One of the major critiques of the minimum wage law is that it locks entry level workers out of the job market by keeping wages above the market equilibrium level.  However, the main driver of unemployment for teenagers (by definition entry level employees), as with any section of the population, is the business cycle seen below:

fredgraph

The impact of minimum wage increases is dwarfed by the effect of the business cycle on unemployment.

Here is where macroeconomics comes into the picture.  Over the past 35 years, teenage unemployment topped 20% three times, all during recessions.  The Great Recession, created by the 2008 financial crisis, produced a teenage unemployment rate of over 25%.  The first step in creating job opportunities is to modulate the business cycle in a manner to avoid steep recessions.  A combination of New Deal banking regulations and appropriate monetary/fiscal policy was successful in this regard from 1947-1972.

It doesn’t make sense to oppose minimum wage laws as a means to decrease teenage unemployment if one is also opposed to employing monetary and fiscal policy to moderate business cycles.  The first priority in this direction is to regulate the financial sector so the risk of banking crisis are reduced.  It is financial crisis that cause periods of severe unemployment lasting 3-5 years, sometimes longer.  Prior to World War II, financial panics induced multi-year depressions in 1857, 1873, 1893, and 1929.  The last recession is not an isolated event, but a natural consequence of an unregulated financial sector.  Younger workers are significantly at risk during these events of long-term unemployment.

An additional step is to index the minimum wage to the inflation rate.  The minimum wage topped out at $10.69/hr (2013 dollars) in 1968 and has steadily eroded since.  Overall unemployment was 3.6% during that year with a teenage unemployment rate of 11-12%, a further indication that the business cycle is a greater determinant of teenage unemployment than the minimum wage.   Also, indexing minimum wage to productivity increases needs to be considered.  Paying for production is a reasonable proposition.

The perfect labor market model as presented by the demand and supply graph at the top of this post is an abstract concept.  That model relies on assumptions that cannot be fully realized in the real-world.  Think of it as the economic version of the Carnot engine, which represents the theoretical limit for engine efficiency.  You cannot build such an engine in the real world as it relies on a cycle that does not lose heat to friction.  Likewise, it is impossible to build a perfect labor market in the real world as efficiency is lost due to frictions such as incomplete information and an economy operating at less than full employment.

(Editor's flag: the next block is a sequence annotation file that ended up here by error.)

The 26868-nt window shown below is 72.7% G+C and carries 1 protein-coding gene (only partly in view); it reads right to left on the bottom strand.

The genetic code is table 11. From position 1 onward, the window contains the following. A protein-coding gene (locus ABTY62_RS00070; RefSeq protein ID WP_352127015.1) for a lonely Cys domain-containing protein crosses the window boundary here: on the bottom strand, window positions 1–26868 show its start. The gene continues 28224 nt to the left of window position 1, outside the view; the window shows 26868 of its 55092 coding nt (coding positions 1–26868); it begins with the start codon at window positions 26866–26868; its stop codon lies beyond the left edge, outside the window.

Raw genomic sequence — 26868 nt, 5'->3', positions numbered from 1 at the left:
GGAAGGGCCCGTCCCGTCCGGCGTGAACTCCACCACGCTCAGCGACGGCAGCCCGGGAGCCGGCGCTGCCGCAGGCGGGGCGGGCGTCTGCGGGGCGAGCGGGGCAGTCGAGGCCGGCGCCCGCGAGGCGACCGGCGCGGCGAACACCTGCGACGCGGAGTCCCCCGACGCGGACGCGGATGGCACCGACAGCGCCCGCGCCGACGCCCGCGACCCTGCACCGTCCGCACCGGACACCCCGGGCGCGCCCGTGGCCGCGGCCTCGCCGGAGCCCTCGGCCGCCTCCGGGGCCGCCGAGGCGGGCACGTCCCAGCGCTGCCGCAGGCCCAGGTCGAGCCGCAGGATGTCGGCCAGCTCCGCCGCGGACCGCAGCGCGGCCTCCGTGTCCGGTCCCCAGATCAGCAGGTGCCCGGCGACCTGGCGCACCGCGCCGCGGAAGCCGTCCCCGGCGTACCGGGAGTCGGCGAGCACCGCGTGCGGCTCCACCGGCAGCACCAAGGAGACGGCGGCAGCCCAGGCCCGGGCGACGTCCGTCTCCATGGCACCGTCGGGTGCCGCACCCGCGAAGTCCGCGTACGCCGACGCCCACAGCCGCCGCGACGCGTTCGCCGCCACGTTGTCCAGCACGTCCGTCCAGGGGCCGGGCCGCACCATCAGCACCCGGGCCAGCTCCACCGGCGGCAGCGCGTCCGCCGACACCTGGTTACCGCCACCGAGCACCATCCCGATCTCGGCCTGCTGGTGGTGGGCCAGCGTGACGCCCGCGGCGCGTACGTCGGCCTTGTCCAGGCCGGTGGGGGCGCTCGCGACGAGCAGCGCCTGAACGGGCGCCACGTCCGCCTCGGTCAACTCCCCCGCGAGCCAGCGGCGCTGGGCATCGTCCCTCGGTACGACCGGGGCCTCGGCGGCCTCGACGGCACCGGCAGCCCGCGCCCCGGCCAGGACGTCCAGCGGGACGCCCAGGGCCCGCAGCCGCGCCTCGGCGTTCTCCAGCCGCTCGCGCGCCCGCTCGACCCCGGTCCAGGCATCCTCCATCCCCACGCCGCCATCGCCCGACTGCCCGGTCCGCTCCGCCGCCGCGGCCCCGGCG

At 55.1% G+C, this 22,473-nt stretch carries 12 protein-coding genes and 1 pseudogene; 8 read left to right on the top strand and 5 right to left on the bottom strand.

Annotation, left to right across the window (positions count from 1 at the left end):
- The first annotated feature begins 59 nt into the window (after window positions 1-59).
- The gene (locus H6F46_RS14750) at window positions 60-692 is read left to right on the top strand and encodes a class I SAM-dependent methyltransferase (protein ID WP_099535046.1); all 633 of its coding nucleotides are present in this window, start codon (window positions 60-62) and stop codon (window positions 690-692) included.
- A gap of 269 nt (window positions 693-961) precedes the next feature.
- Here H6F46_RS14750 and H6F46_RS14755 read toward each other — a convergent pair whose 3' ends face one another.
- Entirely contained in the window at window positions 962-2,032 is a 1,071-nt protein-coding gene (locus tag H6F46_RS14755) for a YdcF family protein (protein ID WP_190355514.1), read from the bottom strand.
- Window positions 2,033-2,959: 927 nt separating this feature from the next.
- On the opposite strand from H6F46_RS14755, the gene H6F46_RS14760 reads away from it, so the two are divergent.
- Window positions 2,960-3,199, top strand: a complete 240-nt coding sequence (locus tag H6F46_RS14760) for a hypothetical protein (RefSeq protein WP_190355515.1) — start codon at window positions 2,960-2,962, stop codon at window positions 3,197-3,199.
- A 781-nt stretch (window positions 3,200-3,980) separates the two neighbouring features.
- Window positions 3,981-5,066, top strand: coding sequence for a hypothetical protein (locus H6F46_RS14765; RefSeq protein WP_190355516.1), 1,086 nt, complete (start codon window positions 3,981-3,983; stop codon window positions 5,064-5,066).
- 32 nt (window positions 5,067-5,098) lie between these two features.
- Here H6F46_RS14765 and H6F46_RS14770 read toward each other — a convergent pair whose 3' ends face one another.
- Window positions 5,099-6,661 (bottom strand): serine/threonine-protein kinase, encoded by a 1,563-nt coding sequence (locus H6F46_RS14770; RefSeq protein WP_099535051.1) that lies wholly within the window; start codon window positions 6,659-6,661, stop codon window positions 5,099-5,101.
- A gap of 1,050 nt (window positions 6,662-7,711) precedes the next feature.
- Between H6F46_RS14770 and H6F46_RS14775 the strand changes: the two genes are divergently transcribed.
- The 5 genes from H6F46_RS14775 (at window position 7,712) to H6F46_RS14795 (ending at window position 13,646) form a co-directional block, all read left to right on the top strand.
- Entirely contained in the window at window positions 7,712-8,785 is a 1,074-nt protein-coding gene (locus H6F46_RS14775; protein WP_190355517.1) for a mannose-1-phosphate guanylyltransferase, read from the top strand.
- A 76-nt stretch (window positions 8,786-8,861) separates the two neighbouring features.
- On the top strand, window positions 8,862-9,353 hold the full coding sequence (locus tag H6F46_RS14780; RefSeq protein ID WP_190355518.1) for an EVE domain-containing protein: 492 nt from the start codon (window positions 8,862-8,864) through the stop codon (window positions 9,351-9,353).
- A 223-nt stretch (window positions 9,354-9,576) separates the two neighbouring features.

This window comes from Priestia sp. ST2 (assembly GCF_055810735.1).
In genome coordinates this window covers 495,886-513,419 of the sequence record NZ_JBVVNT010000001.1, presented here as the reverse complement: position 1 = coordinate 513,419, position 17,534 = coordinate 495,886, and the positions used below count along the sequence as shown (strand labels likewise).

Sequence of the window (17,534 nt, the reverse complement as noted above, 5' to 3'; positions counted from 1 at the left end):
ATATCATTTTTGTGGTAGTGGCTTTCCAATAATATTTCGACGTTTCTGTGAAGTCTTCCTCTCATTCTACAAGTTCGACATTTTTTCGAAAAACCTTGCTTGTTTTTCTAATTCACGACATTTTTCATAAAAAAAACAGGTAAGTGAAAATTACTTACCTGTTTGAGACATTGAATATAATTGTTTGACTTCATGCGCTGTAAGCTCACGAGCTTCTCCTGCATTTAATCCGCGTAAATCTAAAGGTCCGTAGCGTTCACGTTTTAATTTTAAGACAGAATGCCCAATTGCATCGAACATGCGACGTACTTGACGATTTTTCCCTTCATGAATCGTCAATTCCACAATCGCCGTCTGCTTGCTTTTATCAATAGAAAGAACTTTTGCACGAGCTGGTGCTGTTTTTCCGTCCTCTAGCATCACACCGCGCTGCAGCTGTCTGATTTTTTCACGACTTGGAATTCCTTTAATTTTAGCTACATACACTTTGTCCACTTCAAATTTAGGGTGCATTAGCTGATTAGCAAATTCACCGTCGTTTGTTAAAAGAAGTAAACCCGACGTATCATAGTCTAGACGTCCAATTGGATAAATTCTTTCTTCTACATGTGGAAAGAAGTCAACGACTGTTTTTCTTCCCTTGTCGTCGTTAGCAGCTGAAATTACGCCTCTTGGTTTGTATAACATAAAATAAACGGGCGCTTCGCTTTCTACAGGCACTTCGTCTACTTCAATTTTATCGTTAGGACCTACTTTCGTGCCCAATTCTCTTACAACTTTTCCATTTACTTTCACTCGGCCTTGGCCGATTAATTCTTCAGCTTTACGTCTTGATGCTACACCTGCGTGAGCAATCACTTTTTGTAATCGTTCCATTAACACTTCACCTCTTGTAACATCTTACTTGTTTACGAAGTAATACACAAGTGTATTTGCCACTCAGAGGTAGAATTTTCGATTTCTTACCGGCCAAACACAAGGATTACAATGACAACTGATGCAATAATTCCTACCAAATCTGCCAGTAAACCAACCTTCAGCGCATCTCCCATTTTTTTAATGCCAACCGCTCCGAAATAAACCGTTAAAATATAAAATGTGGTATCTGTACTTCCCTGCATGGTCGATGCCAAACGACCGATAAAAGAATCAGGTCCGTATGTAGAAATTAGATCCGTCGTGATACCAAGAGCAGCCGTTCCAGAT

For an economist to claim free labor markets are efficient to the point where labor receives rising compensation with rising productivity is the same as an engineer who claims to have built a 100% efficient engine.

We need to realize labor is not the equivalent of widgets.  Classic demand and supply curves oversimplifies human behavior in the labor market.

However, a new, more complex theory of labor markets has emerged over the past few decades that merits real consideration as it predictions coincide with some real world observations.  And this is efficiency wage theory.  This theory predicts that employers have a menu of wages to pick from rather than a single market wage.  The tradeoffs involve low wage, low productivity, high employee turnover, vs. high wage, higher productivity, and low turnover.

Lets take a look how employers have responded to an increase in the minimum wage. For starters, layoffs are not the primary, or even a significant reaction. A variety of strategies are employed to offset the higher cost of labor. One is to train employees in a manner to boost productivity. Another is to reduce costly employee turnover. Also, some employers elect to reduce profits to cover the cost.  The real response to minimum wage increases are more reflective of the efficiency wage concept than the classic single wage demand and supply model.

New entrants in the labor market need to acquire social connections to move into higher wage brackets, even within the same skill level jobs.

A 1984 survey paper by current Fed chair Janet Yellen noted that efficiency wage theory predicts a two-tiered workforce.  One is a high wage workforce where jobs are obtained mostly via personal contacts.  Employers have a comfort level with employees they personally know and do not feel the need to go through expensive vetting and monitoring processes.  The other tier is a low wage, highly monitored workforce with a lot of turnover.  Sound familiar?  The latter seems to reflect low paid contract/temp workers who often perform the same functions as higher paid permanent employees at the same company.  Here again, the efficiency wage model seems to trump regular demand and supply.

It does appear to be time for policy makers to incorporate this more sophisticated model when addressing low wage workers and the chronically high unemployment rate in various demographic groups of the workforce.  In particular, is the need to promote a way for low wage workers to make the leap into the high wage sector.  As noted in Yellen’s paper, ability and education is not enough, social connections play a key role in obtaining a high wage job.  This, combined with proper fiscal/monetary policy, brings the best hope for lifting individuals from poverty.

It is often said that anyone who has taken Economics 101 will understand raising the minimum wage causes unemployment to increase.  The efficiency wage model is a bit beyond Econ 101, probably at an intermediate level course.  And that’s perfectly fine.  If you are diagnosed with a serious illness, do you want to be treated by a doctor who went to med school or is using Bio 101?  The same holds true in economics.

*Image on top is the Chicago Memorial Day Massacre of 1937.  Ten striking workers were killed and gave momentum for the Fair Labor Standards Act of 1938 which mandated the first minimum wage.  Photo:  U.S. National Archives and Records Administration.